Chimney Rock, located in the San Juan National Forest in Southwest Colorado and encompassing 4,726 acres, has long been viewed as a place of intrigue and wonder, where the Chacoan people lived 1,000 years ago.
Saturday marked the 10th anniversary of Chimney Rock as a national monument, officially declared as such in 2012 by then President Barack Obama, using the Antiquities Act established in 1906 by President Theodore Roosevelt to protect lands of cultural, historical or scientific importance. Chimney Rock is the 12th national monument managed by the U.S. Forest Service, according to its website, in collaboration with tribal, community, state and federal partners.
“There were so many advantages that came with Chimney Rock being made into a national monument,” said Scott Owen, public affairs officer for San Juan National Forest. “We got funding for our capital improvement plan. We got funding for our new visitors center and amphitheater. Before we built all this, we just had a little cabin up the hill where we did everything. That was it. Chimney Rock Interpretive Association, our partners, has been instrumental in all this.”
Chimney Rock Interpretive Association, a volunteer-based organization, works with a special-use permit through the National Forest Service. The group conducts guided tours, monitors and maintains sites and educates the public about the importance of protecting the sites, according to the Advisory Council on Historic Preservation’s website.
“They helped make this all possible,” Owen said. “We now have the resources and the seasonal employees to better protect the area.”
About 400 visitors had shown up to Chimney Rock by noon Saturday, and Owen said he and his staff members had to scramble to find parking spaces for everyone.
“We were breaking down molehills in the fields, trying to clear them for parking spaces,” he said. “But everything has gone smoothly so far. The only thing that’s gone wrong is that our falcon handler didn’t show. She’s sick.”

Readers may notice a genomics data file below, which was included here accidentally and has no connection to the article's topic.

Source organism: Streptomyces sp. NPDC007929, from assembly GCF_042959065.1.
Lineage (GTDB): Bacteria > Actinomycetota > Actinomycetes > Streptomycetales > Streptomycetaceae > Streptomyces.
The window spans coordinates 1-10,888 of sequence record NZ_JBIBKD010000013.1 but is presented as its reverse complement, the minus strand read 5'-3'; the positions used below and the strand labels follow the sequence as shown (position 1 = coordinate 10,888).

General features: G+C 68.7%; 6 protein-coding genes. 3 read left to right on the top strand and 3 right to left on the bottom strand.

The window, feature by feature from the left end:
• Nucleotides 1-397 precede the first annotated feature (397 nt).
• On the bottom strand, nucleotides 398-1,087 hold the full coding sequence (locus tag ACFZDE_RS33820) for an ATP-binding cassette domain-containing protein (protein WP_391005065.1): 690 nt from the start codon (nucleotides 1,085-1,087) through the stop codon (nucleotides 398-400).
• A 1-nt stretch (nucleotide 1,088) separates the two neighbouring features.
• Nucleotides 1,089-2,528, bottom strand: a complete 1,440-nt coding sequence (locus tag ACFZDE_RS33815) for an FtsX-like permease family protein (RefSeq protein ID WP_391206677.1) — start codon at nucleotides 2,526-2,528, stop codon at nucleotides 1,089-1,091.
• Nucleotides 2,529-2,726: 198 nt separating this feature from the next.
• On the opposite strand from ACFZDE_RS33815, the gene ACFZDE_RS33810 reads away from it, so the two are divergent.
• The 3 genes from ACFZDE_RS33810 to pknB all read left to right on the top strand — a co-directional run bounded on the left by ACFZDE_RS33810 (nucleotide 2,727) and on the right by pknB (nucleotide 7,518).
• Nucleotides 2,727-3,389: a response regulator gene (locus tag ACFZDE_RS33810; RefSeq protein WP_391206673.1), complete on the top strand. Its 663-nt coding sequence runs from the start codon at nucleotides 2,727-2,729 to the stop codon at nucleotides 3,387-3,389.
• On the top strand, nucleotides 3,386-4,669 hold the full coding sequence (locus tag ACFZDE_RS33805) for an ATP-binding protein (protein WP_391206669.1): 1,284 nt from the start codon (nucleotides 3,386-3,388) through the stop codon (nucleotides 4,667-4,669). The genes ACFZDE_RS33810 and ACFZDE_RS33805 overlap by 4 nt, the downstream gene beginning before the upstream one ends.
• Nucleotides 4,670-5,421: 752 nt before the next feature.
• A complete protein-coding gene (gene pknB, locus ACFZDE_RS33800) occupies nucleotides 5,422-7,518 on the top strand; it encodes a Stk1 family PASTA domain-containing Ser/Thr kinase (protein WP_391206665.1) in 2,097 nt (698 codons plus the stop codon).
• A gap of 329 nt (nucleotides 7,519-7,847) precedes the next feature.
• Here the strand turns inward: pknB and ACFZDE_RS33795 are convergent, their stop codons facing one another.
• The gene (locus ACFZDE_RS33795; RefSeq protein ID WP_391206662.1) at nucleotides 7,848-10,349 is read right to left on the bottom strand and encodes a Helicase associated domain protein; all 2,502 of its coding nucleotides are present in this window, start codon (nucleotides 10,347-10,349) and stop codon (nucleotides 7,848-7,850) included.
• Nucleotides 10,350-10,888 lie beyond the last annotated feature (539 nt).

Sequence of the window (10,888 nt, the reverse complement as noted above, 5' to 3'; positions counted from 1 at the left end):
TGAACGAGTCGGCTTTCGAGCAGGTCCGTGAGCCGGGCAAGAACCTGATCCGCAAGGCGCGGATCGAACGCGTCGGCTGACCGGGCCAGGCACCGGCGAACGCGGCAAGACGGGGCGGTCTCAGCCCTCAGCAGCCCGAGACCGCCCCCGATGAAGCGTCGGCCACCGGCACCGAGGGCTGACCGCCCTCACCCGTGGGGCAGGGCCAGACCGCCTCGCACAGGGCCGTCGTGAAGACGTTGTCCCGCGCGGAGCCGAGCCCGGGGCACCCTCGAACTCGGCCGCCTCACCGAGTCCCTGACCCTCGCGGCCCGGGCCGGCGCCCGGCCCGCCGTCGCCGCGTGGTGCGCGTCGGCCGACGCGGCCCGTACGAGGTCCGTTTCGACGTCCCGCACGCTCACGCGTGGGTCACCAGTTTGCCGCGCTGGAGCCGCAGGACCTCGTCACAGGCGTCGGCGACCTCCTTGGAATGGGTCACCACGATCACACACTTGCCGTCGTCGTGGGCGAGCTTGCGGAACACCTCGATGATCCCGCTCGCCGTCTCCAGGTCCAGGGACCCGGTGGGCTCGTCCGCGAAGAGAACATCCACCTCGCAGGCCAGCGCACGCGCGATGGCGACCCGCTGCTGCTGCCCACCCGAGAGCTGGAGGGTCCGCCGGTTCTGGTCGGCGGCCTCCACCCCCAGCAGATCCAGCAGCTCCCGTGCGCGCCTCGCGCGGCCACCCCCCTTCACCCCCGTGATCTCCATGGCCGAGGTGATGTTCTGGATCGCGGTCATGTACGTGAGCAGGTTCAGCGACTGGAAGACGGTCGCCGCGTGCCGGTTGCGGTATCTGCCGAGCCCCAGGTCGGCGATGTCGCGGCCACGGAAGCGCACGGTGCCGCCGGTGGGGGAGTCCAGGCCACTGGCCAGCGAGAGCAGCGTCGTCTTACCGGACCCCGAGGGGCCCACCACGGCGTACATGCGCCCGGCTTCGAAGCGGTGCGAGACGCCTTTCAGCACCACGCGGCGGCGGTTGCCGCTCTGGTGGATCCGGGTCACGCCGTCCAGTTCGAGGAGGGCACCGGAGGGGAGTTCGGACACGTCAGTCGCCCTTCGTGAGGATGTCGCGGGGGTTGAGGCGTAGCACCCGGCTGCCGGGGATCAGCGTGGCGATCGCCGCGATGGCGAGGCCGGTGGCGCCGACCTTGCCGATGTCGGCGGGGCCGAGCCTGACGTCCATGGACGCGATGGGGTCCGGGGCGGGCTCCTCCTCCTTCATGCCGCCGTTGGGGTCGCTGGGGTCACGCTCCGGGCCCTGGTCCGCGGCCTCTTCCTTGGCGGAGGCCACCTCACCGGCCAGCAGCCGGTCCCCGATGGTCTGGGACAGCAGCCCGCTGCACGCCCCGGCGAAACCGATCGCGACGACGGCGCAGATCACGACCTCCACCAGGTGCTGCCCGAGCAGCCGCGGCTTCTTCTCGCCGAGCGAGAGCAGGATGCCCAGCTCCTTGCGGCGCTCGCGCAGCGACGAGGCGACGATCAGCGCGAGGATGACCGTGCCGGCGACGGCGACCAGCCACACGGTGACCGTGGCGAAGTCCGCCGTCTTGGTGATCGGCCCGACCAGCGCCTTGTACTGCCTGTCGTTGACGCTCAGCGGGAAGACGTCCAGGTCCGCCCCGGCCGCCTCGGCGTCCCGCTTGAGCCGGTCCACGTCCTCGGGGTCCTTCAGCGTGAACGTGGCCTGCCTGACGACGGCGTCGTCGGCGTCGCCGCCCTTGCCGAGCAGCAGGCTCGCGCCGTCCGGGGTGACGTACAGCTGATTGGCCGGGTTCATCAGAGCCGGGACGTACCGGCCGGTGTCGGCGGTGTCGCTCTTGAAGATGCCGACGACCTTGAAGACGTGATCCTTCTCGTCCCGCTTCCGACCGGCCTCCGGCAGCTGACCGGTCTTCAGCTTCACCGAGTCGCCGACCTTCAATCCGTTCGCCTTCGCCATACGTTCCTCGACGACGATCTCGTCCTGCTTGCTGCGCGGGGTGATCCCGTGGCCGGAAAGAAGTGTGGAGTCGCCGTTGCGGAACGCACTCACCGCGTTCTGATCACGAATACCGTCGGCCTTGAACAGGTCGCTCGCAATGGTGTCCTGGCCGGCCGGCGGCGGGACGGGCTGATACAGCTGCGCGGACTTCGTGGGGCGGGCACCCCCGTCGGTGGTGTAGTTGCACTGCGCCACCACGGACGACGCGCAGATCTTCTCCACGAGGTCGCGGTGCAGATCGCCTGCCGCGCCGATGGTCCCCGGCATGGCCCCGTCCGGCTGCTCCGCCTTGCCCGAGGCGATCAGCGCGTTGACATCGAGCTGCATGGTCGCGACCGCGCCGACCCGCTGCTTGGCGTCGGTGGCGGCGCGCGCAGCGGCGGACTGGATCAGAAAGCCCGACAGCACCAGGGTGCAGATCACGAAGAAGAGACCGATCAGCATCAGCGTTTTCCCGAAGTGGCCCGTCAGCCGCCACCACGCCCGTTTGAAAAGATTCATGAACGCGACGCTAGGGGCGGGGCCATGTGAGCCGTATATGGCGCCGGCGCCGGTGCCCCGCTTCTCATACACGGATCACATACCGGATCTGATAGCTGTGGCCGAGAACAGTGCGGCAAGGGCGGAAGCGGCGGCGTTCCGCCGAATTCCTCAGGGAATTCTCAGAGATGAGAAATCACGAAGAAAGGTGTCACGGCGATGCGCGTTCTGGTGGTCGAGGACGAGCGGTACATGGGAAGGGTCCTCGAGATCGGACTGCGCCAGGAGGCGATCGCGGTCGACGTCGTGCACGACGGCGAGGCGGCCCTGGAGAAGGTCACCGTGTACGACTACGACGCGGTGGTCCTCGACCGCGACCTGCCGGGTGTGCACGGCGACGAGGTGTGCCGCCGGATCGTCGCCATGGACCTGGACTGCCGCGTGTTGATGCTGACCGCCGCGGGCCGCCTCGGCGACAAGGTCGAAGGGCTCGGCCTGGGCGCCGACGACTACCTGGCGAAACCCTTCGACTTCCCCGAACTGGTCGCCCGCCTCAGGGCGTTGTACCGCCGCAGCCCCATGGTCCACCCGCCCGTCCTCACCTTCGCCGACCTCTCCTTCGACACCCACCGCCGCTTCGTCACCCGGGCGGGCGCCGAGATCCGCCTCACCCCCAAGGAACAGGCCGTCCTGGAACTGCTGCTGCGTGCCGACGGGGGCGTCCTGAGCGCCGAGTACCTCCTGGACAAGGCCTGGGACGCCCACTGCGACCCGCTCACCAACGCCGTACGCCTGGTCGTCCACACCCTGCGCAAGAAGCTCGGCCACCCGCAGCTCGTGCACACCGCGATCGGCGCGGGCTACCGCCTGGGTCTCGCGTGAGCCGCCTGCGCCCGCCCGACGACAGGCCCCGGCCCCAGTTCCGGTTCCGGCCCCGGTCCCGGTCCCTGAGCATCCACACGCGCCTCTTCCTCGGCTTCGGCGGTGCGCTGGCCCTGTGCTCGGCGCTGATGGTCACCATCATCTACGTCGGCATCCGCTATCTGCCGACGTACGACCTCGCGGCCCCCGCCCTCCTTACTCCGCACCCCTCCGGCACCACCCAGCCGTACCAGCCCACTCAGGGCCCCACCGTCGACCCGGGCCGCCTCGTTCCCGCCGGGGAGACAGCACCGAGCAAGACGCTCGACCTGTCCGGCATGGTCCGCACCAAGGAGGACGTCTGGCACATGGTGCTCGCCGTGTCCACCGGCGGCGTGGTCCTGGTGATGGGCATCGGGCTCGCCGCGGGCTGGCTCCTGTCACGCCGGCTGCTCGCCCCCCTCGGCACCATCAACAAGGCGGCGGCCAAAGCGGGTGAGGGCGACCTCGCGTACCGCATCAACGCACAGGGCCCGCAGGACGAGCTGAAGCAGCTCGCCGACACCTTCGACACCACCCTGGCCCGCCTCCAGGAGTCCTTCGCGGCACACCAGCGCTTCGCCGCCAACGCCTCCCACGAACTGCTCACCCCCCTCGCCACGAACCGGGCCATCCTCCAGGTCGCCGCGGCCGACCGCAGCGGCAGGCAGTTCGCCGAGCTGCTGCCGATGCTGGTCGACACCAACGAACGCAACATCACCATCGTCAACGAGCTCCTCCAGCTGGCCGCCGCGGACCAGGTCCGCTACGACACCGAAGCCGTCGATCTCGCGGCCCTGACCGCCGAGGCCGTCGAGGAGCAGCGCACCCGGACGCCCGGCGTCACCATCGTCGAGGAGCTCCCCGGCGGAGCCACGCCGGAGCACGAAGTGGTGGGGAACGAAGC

Those who did show up were the musicians and dancers from various southwestern tribes, including members of the Acoma, Dine, Jemez and Southern Ute nations, who dazzled audiences with their music, elaborate and intricate costumes, and celebratory dancing.
Heritage Program Manager Michelle Stevens was excited about the high turnout for the celebration. She hoped visitors would learn many things about Chimney Rock’s rich history.
“You can’t help but be moved,” she said. “It’s a special place. The way they built those ruins, that ancient Puebloan architecture. The fact that they built those dwellings way up there, where there’s no water. Imagine having to hike up and down all the time just to get water from the river.”
Visitors to the Chimney Rock can follow that same path the Chacoans took to get to their various destinations at an altitude of 7,000 feet: the Great Kiva, four partially restored pithouses, a Great-House Chacoan pueblo and a multifamily dwelling. Chimney Rock covers 7 square miles and preserves 200 ancient homes and ceremonial buildings.
The Chacoan people’s abandonment of Chimney Rock is believed to have occurred around 1130 A.D., though the reasons as to why have long been debated.
“Maybe they just moved on,” Stevens said. “Maybe there were environmental or societal changes. Maybe they depleted the resources around here. Who knows? The tribes around here have their own stories. They don’t think of the site in terms of abandonment. The spirit of their people is still here. Part of their culture is still here. It’s considered a Chacoan outlier that fits into a bigger network. They see Chimney Rock as being part of a much larger landscape.”
On Friday, the day before the anniversary celebration, the people of the Puebloan tribes came to Chimney Rock to celebrate their cultural affiliation and connection to the site away from the attention of outsiders. Even Southern Ute royalty were in attendance.
“That’s what I love about this place,” Stevens said. “The land and everything it means to them. It’s multilayered connection to today’s Puebloans. And also, it’s ecology. It’s just so beautiful, and it will be enjoyed by future generations to come.”
Owen agrees with Stevens’ sentiment.
“I love seeing the joy on people’s faces when they first see Chimney Rock,” he said with a smile. “That sense of awe. That sense of wonder.”
An earlier version of this story misstated the Chaco people as having lived at Chimney Rock for 1,000 years, instead of 1,000 years ago. It also misstated certain Arizonan and New Mexican tribes as being from Colorado.